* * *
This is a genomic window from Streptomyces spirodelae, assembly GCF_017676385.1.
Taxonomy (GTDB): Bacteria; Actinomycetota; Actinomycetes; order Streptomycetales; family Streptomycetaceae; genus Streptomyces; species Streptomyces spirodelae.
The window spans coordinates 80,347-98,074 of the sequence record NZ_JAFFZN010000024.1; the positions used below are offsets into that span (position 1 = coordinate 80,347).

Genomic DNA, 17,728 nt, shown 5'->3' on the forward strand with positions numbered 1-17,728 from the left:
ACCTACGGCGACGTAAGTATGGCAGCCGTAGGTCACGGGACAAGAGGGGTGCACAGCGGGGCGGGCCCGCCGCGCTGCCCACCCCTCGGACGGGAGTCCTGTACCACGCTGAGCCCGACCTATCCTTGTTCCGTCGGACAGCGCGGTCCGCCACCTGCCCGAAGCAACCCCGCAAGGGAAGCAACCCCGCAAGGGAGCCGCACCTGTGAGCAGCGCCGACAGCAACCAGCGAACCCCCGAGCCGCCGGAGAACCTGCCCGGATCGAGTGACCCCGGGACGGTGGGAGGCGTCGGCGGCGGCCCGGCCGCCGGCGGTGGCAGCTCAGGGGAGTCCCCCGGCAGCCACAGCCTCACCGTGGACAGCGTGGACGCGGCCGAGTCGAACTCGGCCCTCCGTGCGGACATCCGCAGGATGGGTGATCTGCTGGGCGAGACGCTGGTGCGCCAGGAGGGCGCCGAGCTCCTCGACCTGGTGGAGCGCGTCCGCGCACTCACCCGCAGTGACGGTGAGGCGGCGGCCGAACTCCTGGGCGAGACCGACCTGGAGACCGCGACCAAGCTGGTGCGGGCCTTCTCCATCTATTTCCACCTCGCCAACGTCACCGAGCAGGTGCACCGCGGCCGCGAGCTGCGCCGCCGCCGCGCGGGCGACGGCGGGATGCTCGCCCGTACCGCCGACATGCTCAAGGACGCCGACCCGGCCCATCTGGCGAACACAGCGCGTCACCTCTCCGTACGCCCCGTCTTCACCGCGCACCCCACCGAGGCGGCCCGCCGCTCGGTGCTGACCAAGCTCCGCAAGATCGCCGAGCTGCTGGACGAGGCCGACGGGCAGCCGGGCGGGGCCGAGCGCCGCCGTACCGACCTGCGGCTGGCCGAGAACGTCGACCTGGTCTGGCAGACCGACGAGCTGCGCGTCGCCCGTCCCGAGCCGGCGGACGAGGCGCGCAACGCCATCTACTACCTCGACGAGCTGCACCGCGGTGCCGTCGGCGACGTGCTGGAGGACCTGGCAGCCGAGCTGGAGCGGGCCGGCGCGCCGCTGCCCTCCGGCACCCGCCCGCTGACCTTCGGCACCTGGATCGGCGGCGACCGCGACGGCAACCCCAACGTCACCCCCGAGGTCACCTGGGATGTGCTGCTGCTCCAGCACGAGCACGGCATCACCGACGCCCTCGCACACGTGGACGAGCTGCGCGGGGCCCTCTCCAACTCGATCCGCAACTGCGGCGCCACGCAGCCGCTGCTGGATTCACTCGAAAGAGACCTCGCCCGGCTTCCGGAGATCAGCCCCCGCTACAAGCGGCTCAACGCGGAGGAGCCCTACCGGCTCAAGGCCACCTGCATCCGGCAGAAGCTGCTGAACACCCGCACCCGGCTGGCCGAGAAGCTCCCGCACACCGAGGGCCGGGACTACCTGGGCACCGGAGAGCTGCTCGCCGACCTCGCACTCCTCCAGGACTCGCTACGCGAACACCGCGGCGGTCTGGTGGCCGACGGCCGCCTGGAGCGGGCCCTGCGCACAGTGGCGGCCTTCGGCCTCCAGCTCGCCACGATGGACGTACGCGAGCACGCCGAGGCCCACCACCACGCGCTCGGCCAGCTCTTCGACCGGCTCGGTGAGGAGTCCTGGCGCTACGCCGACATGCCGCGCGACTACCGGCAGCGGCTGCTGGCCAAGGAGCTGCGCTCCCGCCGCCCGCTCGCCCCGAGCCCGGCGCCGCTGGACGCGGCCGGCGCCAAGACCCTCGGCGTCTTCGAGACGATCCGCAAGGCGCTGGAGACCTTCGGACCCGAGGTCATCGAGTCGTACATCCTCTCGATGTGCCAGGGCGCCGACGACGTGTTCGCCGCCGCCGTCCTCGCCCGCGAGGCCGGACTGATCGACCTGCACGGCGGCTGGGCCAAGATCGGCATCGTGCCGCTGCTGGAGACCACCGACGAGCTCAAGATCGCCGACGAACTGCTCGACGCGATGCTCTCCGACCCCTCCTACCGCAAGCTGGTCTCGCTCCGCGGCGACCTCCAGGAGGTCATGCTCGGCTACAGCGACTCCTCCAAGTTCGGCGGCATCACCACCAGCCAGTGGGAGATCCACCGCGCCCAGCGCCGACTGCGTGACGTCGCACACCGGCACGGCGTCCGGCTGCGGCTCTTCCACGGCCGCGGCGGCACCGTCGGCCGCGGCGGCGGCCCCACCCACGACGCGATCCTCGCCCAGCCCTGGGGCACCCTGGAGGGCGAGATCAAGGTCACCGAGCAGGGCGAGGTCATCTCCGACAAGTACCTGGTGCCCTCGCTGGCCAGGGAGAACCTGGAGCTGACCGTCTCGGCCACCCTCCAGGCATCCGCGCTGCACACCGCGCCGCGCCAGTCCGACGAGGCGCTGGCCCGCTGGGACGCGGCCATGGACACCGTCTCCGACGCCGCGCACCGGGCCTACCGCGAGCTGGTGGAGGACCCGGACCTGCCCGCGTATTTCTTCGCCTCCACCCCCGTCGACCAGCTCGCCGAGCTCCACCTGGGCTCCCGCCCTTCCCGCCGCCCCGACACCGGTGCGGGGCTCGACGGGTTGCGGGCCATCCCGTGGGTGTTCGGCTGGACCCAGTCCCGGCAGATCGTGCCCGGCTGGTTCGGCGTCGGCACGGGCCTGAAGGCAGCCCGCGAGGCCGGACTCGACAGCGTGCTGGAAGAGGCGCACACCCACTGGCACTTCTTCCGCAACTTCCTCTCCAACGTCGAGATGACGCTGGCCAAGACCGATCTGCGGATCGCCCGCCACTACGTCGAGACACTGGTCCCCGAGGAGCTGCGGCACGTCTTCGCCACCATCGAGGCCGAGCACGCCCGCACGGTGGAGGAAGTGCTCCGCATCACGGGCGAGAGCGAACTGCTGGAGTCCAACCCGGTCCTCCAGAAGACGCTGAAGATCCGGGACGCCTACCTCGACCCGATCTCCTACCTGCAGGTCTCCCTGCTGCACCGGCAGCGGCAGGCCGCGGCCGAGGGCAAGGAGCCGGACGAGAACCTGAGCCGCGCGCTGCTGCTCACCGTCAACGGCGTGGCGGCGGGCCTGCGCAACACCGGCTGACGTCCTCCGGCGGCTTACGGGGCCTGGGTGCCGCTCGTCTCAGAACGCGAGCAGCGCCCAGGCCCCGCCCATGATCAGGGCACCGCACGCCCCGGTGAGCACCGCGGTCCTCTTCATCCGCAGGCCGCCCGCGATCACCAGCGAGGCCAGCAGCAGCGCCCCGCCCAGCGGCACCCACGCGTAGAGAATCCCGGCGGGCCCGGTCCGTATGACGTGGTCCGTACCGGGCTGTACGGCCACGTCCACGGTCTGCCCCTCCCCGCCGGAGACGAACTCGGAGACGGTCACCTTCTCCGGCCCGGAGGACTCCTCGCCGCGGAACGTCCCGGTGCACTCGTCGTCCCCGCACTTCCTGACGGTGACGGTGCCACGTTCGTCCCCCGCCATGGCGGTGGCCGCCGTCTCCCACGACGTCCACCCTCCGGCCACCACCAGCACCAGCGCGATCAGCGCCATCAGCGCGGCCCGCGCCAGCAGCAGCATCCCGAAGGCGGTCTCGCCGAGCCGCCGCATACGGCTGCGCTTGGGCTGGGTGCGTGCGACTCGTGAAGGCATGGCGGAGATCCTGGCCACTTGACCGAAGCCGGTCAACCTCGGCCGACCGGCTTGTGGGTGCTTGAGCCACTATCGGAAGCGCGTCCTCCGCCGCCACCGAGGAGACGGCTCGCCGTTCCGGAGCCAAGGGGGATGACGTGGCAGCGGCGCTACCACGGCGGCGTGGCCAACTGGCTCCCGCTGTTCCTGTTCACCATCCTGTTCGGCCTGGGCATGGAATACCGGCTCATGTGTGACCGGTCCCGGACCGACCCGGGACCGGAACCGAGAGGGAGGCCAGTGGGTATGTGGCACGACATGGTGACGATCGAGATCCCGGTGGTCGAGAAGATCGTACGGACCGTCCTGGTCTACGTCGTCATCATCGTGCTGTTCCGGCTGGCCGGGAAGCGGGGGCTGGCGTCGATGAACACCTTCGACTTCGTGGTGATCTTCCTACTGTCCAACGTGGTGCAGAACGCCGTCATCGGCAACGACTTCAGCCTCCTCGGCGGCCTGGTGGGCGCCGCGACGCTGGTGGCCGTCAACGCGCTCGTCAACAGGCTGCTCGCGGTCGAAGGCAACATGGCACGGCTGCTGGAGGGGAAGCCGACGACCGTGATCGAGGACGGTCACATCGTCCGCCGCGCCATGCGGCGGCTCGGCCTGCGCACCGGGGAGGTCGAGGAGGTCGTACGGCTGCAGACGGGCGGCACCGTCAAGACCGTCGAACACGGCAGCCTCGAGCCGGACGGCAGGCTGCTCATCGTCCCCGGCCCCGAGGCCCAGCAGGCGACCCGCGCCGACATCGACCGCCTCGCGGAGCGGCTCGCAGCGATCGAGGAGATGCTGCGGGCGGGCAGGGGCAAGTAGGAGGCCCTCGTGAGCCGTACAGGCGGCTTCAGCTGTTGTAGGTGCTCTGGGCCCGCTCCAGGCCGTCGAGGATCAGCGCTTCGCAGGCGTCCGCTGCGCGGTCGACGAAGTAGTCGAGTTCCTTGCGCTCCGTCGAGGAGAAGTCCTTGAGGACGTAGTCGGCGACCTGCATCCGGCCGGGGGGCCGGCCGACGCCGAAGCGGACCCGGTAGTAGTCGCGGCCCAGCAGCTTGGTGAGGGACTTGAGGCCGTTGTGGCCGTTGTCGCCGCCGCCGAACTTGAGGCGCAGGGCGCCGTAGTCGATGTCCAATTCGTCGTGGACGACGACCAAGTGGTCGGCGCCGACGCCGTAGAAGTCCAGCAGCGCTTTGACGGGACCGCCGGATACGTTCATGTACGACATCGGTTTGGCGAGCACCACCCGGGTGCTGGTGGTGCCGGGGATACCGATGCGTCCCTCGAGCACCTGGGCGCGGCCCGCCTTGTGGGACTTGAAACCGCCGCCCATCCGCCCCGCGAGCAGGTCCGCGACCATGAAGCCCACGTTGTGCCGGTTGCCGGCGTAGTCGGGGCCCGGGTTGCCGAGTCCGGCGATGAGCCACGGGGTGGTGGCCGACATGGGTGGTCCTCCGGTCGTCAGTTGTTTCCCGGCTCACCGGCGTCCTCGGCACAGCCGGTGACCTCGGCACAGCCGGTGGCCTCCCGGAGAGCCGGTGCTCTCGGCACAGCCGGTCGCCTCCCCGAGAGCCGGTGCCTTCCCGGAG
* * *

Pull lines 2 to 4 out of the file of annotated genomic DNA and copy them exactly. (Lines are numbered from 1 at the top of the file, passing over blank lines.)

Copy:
Taxonomy (GTDB): Bacteria; Actinomycetota; Actinomycetes; order Streptomycetales; family Streptomycetaceae; genus Streptomyces; species Streptomyces spirodelae.
The window spans coordinates 80,347-98,074 of the sequence record NZ_JAFFZN010000024.1; the positions used below are offsets into that span (position 1 = coordinate 80,347).

Genomic DNA, 17,728 nt, shown 5'->3' on the forward strand with positions numbered 1-17,728 from the left: